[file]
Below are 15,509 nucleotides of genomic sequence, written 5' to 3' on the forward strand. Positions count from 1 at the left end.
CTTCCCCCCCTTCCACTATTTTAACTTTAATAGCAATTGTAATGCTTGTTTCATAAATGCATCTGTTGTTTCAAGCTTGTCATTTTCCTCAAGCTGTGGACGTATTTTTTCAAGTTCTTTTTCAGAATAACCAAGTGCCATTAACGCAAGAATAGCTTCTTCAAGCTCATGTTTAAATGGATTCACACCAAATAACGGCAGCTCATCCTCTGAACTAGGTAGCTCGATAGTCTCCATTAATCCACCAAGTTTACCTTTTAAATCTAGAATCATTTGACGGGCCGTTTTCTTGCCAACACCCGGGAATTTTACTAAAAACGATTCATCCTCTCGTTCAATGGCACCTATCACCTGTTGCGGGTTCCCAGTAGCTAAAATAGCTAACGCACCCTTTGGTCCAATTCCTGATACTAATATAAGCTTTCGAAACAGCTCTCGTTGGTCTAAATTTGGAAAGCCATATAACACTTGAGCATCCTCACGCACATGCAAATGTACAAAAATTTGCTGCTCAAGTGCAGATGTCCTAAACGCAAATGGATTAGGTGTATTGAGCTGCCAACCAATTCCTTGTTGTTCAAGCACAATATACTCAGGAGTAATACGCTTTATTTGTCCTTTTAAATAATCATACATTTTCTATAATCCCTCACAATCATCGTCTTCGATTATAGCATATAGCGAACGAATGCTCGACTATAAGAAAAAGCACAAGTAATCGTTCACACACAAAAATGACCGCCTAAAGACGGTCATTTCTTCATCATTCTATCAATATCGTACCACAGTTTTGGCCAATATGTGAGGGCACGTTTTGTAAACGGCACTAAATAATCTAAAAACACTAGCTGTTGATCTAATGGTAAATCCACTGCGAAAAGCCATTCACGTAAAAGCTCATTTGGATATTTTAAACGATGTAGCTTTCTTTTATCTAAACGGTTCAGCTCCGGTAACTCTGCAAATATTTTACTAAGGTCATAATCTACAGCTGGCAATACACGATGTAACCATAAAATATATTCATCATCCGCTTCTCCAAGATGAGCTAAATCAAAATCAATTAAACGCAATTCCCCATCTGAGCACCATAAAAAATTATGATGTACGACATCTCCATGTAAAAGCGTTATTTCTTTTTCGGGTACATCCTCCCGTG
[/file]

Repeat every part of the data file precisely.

Below are 15,509 nucleotides of genomic sequence, written 5' to 3' on the forward strand. Positions count from 1 at the left end.
CTTCCCCCCCTTCCACTATTTTAACTTTAATAGCAATTGTAATGCTTGTTTCATAAATGCATCTGTTGTTTCAAGCTTGTCATTTTCCTCAAGCTGTGGACGTATTTTTTCAAGTTCTTTTTCAGAATAACCAAGTGCCATTAACGCAAGAATAGCTTCTTCAAGCTCATGTTTAAATGGATTCACACCAAATAACGGCAGCTCATCCTCTGAACTAGGTAGCTCGATAGTCTCCATTAATCCACCAAGTTTACCTTTTAAATCTAGAATCATTTGACGGGCCGTTTTCTTGCCAACACCCGGGAATTTTACTAAAAACGATTCATCCTCTCGTTCAATGGCACCTATCACCTGTTGCGGGTTCCCAGTAGCTAAAATAGCTAACGCACCCTTTGGTCCAATTCCTGATACTAATATAAGCTTTCGAAACAGCTCTCGTTGGTCTAAATTTGGAAAGCCATATAACACTTGAGCATCCTCACGCACATGCAAATGTACAAAAATTTGCTGCTCAAGTGCAGATGTCCTAAACGCAAATGGATTAGGTGTATTGAGCTGCCAACCAATTCCTTGTTGTTCAAGCACAATATACTCAGGAGTAATACGCTTTATTTGTCCTTTTAAATAATCATACATTTTCTATAATCCCTCACAATCATCGTCTTCGATTATAGCATATAGCGAACGAATGCTCGACTATAAGAAAAAGCACAAGTAATCGTTCACACACAAAAATGACCGCCTAAAGACGGTCATTTCTTCATCATTCTATCAATATCGTACCACAGTTTTGGCCAATATGTGAGGGCACGTTTTGTAAACGGCACTAAATAATCTAAAAACACTAGCTGTTGATCTAATGGTAAATCCACTGCGAAAAGCCATTCACGTAAAAGCTCATTTGGATATTTTAAACGATGTAGCTTTCTTTTATCTAAACGGTTCAGCTCCGGTAACTCTGCAAATATTTTACTAAGGTCATAATCTACAGCTGGCAATACACGATGTAACCATAAAATATATTCATCATCCGCTTCTCCAAGATGAGCTAAATCAAAATCAATTAAACGCAATTCCCCATCTGAGCACCATAAAAAATTATGATGTACGACATCTCCATGTAAAAGCGTTATTTCTTTTTCGGGTACATCCTCCCGTG